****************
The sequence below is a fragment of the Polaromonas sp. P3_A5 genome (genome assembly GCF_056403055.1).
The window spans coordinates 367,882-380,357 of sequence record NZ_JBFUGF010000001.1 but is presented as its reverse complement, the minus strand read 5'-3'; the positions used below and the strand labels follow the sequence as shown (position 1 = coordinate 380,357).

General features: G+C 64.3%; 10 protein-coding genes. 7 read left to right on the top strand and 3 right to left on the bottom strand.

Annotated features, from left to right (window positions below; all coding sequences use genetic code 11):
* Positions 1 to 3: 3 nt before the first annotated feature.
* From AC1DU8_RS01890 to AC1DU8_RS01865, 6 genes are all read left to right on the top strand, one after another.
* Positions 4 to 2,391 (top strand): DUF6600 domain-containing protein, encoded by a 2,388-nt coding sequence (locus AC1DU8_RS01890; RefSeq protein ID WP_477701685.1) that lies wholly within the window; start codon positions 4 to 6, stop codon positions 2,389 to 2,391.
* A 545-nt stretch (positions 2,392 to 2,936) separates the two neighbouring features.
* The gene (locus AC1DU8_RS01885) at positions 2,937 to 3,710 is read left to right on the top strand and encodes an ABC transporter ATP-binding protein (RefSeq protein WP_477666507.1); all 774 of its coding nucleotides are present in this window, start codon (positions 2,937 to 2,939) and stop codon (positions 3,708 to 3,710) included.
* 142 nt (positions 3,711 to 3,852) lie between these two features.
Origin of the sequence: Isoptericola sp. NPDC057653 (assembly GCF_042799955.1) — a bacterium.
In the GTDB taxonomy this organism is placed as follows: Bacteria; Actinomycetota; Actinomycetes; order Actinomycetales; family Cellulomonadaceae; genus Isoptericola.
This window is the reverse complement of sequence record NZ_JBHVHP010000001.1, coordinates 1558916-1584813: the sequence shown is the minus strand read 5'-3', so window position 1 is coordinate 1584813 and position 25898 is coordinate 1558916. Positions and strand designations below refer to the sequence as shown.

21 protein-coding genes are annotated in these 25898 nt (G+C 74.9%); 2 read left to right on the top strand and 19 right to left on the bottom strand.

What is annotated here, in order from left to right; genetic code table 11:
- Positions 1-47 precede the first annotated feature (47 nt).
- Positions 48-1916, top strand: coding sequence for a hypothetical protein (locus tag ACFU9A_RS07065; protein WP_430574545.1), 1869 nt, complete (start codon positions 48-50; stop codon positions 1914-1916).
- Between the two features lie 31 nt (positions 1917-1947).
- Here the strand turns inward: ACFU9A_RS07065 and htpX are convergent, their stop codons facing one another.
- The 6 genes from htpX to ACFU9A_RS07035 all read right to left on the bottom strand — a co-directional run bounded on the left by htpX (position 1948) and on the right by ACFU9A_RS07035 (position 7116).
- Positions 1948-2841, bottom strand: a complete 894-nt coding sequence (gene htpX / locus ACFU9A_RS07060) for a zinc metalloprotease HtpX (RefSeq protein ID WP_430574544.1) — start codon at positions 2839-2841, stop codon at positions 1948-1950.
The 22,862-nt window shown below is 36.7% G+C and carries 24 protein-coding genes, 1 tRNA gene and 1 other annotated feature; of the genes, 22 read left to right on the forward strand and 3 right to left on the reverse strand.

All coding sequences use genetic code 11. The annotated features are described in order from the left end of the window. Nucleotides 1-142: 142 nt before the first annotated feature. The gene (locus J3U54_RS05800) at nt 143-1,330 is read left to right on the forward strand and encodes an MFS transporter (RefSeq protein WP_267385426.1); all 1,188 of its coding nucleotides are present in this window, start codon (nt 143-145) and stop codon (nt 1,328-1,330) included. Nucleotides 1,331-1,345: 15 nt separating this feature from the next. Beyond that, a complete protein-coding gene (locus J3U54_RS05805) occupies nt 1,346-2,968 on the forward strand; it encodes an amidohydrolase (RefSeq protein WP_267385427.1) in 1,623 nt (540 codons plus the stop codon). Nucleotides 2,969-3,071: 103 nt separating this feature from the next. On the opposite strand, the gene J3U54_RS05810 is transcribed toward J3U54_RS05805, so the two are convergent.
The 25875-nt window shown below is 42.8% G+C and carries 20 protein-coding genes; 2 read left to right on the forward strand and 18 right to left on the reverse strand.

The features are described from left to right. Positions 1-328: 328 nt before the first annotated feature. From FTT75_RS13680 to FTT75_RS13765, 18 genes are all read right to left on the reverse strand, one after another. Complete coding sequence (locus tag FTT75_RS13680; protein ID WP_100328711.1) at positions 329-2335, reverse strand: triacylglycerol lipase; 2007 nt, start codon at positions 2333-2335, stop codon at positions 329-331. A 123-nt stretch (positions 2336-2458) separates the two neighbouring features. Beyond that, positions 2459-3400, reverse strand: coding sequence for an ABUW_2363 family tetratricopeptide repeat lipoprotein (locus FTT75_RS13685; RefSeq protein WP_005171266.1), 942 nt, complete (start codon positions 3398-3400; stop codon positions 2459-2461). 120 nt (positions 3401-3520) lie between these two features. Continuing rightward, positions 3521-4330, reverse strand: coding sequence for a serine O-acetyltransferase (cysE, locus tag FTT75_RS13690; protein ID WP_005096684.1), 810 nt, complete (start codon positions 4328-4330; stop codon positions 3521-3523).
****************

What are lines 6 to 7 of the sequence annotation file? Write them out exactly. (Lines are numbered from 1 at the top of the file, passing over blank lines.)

* From AC1DU8_RS01890 to AC1DU8_RS01865, 6 genes are all read left to right on the top strand, one after another.
* Positions 4 to 2,391 (top strand): DUF6600 domain-containing protein, encoded by a 2,388-nt coding sequence (locus AC1DU8_RS01890; RefSeq protein ID WP_477701685.1) that lies wholly within the window; start codon positions 4 to 6, stop codon positions 2,389 to 2,391.